Headhunters and Recruiters

Nancy Anderson
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Headhunters and recruiters can do more than find jobs you are suited for. They can coach you for interviews and make suggestions for your resume. They know employers and can provide important information about them that can help you get hired. But they can’t hire you, only their clients can. Keep this in mind when working with headhunters. They are the go-between for you and your next employer.

There are two types of employment, or recruiting, agencies. One is a contingency agency which is paid only after you accept a job. Retainer agencies are paid whether they have a viable candidate or not. Remember that recruiters and headhunters are paid dependent upon you being offered and accepting a job. They very much want for you to be qualified for the job and a perfect fit for the company.

When working with headhunters, here are a few questions you will want to ask:

1. Do you deal with your client’s human resources department or do you work directly with the hiring manager?
This question will give you an idea of how much influence your recruiter actually has in this hiring decision. If your recruiter does have direct contact with the manager, their recommendation will mean a lot more than if they just talk to human resources.

2. How many candidates have you placed with this client?
If your recruiter has placed several people with the client before, it means that they are familiar enough with the client to know if you are really a good match or not. They most likely have a specific position in mind for you to apply for.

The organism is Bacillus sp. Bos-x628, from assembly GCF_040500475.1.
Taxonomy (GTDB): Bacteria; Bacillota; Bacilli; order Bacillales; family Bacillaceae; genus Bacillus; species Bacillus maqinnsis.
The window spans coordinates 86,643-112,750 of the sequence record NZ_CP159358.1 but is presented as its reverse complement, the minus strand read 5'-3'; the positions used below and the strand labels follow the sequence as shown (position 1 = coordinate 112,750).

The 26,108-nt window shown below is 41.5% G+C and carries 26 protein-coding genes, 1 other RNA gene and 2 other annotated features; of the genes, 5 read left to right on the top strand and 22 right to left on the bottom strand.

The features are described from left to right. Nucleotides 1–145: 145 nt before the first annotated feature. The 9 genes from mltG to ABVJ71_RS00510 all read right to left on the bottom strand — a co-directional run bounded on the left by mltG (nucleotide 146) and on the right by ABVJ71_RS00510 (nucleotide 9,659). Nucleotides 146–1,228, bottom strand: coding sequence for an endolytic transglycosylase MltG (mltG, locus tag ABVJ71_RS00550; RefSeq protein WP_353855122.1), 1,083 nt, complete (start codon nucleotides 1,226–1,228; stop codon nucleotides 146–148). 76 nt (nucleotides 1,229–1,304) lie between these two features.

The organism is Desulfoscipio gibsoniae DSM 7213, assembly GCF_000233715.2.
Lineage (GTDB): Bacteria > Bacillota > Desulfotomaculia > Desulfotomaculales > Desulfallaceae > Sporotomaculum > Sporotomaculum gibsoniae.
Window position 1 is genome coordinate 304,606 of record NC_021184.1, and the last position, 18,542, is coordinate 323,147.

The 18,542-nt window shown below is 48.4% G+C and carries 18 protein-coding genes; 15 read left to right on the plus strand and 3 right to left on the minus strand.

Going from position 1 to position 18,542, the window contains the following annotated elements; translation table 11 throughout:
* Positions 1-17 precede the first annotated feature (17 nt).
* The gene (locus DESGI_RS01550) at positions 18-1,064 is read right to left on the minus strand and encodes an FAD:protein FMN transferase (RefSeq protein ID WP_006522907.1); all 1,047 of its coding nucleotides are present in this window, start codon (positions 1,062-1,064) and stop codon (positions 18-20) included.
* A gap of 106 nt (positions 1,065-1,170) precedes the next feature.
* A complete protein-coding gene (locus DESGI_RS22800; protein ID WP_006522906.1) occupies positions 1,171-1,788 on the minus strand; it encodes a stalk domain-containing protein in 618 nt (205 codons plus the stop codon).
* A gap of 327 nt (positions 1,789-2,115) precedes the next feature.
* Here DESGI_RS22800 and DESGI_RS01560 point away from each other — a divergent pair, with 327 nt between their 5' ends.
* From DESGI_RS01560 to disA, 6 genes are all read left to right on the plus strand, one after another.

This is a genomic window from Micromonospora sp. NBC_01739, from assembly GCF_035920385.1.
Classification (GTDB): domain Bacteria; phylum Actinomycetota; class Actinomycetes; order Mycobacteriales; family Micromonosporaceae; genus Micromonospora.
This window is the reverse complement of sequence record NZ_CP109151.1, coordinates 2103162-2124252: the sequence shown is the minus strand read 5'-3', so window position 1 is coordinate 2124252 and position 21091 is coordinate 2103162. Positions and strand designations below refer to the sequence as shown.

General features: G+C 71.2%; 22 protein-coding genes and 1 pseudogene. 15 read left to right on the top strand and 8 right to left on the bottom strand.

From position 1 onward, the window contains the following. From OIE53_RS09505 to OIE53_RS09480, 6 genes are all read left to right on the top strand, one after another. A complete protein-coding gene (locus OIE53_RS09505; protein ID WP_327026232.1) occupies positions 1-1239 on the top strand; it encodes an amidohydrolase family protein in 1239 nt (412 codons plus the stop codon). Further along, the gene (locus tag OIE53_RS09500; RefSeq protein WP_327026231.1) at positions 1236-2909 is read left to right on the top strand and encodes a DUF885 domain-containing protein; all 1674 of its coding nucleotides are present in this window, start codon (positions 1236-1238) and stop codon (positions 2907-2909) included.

3. When will I find out the name of the client’s company?
Most headhunters will give you the name of the company right after they pass along your resume. If your headhunter is reluctant to do this or flat out refuses to, you need to question their motives for withholding this information. Examine whether or not you really trust this person to represent you.

4. Can I get a written job description?
This will give you great information about the job responsibilities and maybe some clues about company culture, and maybe even compensation. Always ask for it, but don’t be surprised if they don’t have one. Just make sure you at least always know the job title and classification of the job in question.

5. When can I expect to hear about the status of this job after you present them with my resume?
This is important for your own timeline and will help you to know when you should move on to another opportunity. Make sure the recruiter is still presenting you for other jobs opportunities, in the meantime.

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Becky Papp has been a professional writer for 20 years, working for newspapers, magazines and corporate communications. She currently contracts for clients all over the world, writing online and print articles, newsletters, blogs, and e-books. She resides in Phoenix, Arizona.

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